The arrival of the padrecito at a ranch on one of his rare visits was an event of the greatest importance to the whole colony. The missionary did not dismount without first being asked. That would have been a breach of etiquette. But even more so would it have been impardonable [sic] if the rancheros did not invite the priest to dismount. Then they would offer the priest some tortillas, beans and a cup of what they called coffee… Without loss of time the missionary would visit every dwelling, inviting all the people to attend the evening services. If the afternoon were not too far advanced he would call the children for a catechism class… When night came and the workers had returned from their toil, the faithful would gather in the largest hut, and there they would say the rosary and sing one of their beloved hymns after each decade. There followed an instruction on Christian doctrine, perhaps a few baptisms or even a marriage ceremony… And when, late at night, his ministry finished, the priest sought a little rest after his journey of fifteen, twenty, even thirty miles on horseback, it must be in the same room where he had just preached. Usually there was no bed, so he would wrap himself in his blanket and lie on the earth floor with his knapsack or saddle for a pillow… Next morning at dawn, the Father arose and rang his bell vigorously to awaken everyone. After morning prayers and a sermon to remind them of their duties as Christians, he said Mass for the people huddled around him… After a scanty breakfast, usually of tortillas and frijoles (beans), the missionary started for the next ranch twenty or thirty miles away to repeat the same program.

The Cavalry of Christ Oblates were involved in the tumultuous events of the early Rio Grande Valley history: border lawlessness, civil wars in both countries, yellow fever, and hurricanes. Seven died between 1853 and 1862, causing Blessed Eugene de Mazenod to exclaim: “Cruel Texas mission!” (Mazenod to Augustin Gaudet, November 26, 1858).

Father Kéralum is the most famous member of the Cavalry of Christ. He had been an architect in France before joining the Oblates. Sent by the Founder in Texas in 1852, he designed the neo-gothic Immaculate Conception church (now a cathedral) in Brownsville in 1856, and early churches at Laredo, Roma, Santa Maria, and Toluca. But he is principally remembered in the Rio Grande Valley as the Lost Missionary. While doing a seventy-mile trail with failing eyesight, he disappeared in the brush northwest of Mercedes in 1872. Stories abounded about his disappearance until his body was found ten years later reposed beneath a mesquite tree, his saddle hanging from a branch, and nothing stolen. The mysterious death, probably from starvation became part of the Valley folklore.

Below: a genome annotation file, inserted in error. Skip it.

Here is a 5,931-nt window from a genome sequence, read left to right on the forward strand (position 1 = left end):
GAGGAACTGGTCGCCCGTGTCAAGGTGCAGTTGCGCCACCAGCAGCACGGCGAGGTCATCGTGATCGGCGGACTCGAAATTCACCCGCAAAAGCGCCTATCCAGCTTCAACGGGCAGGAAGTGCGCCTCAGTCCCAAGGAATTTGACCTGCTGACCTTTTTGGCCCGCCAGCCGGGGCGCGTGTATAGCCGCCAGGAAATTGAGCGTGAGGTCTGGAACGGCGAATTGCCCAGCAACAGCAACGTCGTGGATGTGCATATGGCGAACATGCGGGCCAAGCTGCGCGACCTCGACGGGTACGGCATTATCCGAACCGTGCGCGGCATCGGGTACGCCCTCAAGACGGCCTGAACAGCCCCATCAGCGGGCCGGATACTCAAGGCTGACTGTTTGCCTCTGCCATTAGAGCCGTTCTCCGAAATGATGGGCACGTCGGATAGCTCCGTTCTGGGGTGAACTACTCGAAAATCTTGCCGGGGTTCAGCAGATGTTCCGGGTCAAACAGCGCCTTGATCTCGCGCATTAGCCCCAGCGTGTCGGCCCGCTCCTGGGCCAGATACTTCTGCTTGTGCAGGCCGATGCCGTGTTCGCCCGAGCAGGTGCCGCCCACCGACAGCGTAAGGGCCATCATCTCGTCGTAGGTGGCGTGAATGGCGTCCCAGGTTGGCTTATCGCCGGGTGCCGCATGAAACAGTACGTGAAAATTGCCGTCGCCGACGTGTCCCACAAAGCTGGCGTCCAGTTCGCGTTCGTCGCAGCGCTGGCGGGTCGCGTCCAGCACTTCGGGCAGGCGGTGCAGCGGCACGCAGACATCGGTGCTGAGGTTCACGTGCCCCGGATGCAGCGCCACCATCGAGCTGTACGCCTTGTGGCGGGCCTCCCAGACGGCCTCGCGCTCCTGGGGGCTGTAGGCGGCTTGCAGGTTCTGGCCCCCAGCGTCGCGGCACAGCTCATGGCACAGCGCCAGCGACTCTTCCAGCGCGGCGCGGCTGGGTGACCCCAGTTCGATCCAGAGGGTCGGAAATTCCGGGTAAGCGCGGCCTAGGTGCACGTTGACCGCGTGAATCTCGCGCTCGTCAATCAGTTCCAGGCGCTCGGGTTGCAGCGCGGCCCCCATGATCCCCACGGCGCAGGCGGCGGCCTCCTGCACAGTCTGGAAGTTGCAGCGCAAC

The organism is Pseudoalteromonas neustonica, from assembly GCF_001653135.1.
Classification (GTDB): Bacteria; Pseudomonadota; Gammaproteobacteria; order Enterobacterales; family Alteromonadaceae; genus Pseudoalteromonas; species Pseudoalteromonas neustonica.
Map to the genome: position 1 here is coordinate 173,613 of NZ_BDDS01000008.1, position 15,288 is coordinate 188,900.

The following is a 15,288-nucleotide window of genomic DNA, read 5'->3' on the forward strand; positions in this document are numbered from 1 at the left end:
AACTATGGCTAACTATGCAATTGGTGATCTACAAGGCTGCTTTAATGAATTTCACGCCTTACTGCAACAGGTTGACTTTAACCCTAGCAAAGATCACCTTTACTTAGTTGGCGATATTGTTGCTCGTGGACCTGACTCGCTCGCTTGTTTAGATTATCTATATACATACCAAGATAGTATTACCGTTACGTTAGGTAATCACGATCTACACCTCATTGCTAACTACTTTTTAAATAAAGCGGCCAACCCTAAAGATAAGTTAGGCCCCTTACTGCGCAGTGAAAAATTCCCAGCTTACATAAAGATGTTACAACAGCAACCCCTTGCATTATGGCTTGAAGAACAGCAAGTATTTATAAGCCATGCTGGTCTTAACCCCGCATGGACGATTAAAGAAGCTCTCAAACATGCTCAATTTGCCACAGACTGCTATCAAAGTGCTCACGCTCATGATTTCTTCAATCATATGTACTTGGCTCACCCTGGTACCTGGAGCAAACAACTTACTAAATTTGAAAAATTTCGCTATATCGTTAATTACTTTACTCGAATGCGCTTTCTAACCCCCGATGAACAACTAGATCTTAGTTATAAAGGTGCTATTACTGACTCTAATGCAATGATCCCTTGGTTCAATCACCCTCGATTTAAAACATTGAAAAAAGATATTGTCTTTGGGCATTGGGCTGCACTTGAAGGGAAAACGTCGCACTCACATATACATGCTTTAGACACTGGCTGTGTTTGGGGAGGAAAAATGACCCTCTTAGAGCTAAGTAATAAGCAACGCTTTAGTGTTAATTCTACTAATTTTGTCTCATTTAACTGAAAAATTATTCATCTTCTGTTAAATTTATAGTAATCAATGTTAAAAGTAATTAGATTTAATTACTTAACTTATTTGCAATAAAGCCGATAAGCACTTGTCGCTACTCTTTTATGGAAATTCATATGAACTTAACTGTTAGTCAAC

Father Jules Piat (1852-1914), according to the calculations made by Father Paul-Émile Lecourtois (1871-1939) [unpublished notes, ch. 19], spent one third of his life on horseback. Each year he was 150 days on the trail out of Roma. Following Lecourtois’ figures, Father Doyon (p.139) wrote: “It is said that in twenty-five years Father Piat and Father Clos covered on horseback at least 175,000 miles or a distance of seven times around the earth at the equator. To accomplish this feat, they would have (had) to average 600 miles a month, or some 10 miles a day, each, in the saddle.”

At the age of 80, Father Clos said that he and his horse were a century old: he eight, and his horse twenty. Father Jaffrès once said: “Tomorrow I have sixty miles to ride to get in good humor again and to collect a few ideas.” Father Piat liked to repeat: “I want to be a saint, but a saint on horseback!”

William Watson, o.m.i.